Boakye Agyarko discloses his shock to Pamela Djamson-Tettey of MiDA and another official
MINISTER OF Energy, Emmanuel Boakye Ayarko, has expressed shock at the growing debt stock of the Electricity Company of Ghana (ECG) which appears to be worsening by the day due to its faulty metering system and avoidable employee recklessness.
Speaking to a group of journalists and officials of Millennium Development Authority (MiDA) after the inauguration of a 7-member ECG PSP Stakeholders’ Committee in Accra, the minister said he was shocked that ECG has GH¢130 million a week in receivable, but only collects GH¢50 million. “What happens to the balance? You look at their inventory and they have 20 years’ supply of spares. You have locked up that money in spares that would be obsolete,” he wondered.
Monthly Debt Piling
Mr Agyarko noted, “ECG’s debt accumulation on a monthly basis is GH¢66 million. Every month, they add GH¢66 million to their cost. And if this happens in the next five years, what prevents the EOCO from laying you off?”
Failure To Account For Power
“How is it that the power transmitted to EC, they cannot account for it over 20 years? People try to blame this small power theft, illegal power connection. That’s not where it is. There’s something called district boundary metering. We don’t do it. So a district like Somanya does not know how much power has been given to it. The grid power system also does not know how much power it has given to Somanya and how much has been paid. It is like say, I supplied petrol to a petrol station, but I don’t know how much petrol I put in the underground tank. So the station manager can come and say ‘Oh here’s GH¢100. That’s all you brought,’ without you the supplier knowing how much you put in their tank. So unless we address this district boundary metering, that power loss will not go down. And each percentage of power lost is 60 million cedis. So you are losing 21 percent from start. And then the balance of 70 that you get, you only collect half of the money,” the minister lamented.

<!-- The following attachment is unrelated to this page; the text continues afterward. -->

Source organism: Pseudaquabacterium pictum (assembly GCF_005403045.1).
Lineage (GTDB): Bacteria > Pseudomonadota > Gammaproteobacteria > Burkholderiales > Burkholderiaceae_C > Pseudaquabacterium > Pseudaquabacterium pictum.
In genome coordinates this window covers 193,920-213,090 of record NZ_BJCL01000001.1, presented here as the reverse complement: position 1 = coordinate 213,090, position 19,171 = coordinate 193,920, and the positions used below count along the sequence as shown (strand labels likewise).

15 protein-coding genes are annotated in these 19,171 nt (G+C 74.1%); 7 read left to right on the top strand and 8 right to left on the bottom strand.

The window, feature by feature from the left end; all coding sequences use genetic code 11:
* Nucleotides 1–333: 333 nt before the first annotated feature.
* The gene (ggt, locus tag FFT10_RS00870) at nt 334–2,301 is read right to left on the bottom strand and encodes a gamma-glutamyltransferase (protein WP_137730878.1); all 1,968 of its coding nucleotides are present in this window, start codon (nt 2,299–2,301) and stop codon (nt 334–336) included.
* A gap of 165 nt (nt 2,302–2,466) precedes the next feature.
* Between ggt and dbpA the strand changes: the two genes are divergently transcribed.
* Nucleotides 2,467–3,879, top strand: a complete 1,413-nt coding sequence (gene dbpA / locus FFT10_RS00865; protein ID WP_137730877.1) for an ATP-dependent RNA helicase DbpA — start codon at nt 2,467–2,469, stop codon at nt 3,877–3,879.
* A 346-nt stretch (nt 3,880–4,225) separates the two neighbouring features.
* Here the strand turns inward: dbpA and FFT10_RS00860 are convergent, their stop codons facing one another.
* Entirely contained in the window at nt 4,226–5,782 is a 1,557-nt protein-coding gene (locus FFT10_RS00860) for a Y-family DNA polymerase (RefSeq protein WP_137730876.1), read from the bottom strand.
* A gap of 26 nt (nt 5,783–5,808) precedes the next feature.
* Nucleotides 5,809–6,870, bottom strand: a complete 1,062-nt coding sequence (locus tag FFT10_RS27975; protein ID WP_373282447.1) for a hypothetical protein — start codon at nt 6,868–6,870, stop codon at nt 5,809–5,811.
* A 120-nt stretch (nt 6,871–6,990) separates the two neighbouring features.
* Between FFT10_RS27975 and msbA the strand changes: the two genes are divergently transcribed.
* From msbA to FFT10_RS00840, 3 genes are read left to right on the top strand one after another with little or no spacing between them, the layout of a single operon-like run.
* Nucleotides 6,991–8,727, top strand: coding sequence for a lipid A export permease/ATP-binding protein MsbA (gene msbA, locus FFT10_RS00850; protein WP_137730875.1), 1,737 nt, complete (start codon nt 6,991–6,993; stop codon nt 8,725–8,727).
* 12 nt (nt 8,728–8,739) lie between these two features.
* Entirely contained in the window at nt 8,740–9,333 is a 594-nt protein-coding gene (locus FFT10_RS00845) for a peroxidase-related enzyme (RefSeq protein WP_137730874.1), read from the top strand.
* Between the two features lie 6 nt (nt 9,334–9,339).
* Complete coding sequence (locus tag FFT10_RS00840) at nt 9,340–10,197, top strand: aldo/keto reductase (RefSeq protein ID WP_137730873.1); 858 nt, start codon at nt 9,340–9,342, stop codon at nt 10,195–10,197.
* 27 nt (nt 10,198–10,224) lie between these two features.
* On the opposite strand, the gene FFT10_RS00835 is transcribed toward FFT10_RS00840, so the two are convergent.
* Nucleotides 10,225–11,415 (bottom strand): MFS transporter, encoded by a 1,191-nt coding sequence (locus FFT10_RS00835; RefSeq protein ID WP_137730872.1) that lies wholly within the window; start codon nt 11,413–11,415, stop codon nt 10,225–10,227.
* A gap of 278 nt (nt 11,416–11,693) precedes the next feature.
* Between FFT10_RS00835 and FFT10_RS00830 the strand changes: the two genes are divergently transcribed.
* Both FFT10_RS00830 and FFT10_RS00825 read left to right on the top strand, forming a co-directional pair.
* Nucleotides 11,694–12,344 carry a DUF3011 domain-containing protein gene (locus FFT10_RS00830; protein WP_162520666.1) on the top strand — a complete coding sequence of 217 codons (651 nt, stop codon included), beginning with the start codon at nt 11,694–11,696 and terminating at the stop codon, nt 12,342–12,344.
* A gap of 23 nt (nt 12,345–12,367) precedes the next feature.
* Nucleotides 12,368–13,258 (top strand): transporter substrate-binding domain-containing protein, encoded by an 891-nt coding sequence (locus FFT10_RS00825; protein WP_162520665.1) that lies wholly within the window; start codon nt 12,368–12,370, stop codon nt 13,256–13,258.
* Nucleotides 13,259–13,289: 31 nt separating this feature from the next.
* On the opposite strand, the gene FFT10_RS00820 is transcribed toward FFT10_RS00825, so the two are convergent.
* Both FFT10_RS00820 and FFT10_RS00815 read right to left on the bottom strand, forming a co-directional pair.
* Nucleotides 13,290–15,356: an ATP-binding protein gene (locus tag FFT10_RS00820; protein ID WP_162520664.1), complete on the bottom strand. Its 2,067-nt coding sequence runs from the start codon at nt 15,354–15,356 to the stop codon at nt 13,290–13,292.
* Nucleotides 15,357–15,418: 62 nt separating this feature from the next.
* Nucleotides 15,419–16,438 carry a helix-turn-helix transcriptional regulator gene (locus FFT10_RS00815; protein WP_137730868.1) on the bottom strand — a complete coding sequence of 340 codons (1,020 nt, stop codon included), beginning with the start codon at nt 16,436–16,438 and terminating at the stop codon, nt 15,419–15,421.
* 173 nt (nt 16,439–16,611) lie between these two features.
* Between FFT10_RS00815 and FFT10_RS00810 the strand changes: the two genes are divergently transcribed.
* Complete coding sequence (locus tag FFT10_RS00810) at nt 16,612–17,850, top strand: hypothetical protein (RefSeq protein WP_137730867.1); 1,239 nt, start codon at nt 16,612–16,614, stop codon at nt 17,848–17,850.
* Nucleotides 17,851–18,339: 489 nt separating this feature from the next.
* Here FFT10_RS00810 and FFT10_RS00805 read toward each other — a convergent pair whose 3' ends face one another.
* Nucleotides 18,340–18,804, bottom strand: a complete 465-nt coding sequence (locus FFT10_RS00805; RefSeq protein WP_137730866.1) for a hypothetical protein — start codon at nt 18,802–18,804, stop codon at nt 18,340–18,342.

US Embassy Demands Bills
“I had a discussion with the managing director. American Embassy has 160 facilities in Ghana. They have not been billed for two years. So they went to ECG and said ‘look, we owe you money. Bring us a bill. Bring us pre-paid meters. We will use it for one year, and whenever we use, we will multiply it by 3 and give it to you.’ Up to now, the ECG hasn’t been able to do that,” he noted.
MTN Too Calls For Bill
According to Mr Boakye Agyarko, “MTN called me and said ‘we owe ECG GH¢35 million. We are trying to pay. We are waiting for wire instructions. And we’ve been waiting for one month. So I went to ECG and I asked them. What’s going on? And they said ‘Oh the person who is supposed to issue the instructions is gone on leave’….And they have as many as 6500 staff and still growing.”
Negative Networking Capital
Indicating that ECG’s networking capital was minus 2 billion cedis, he said, “We have by act of omission or commission, run ECG down. It has to be picked up from the floor.
“I live in Krobo Odumase, there are places there where ECG billed an electrician with just a bulb in his kiosk for GH¢4,000 a month. And the impudence on the part of ECG is they want to go and disconnect that person. ECG has to change.”
Experts believe that the resistance being put up by some organizations to government’s privatization moves of the ECG is just a ploy to cover up the company’s deep sores and its current helpless state.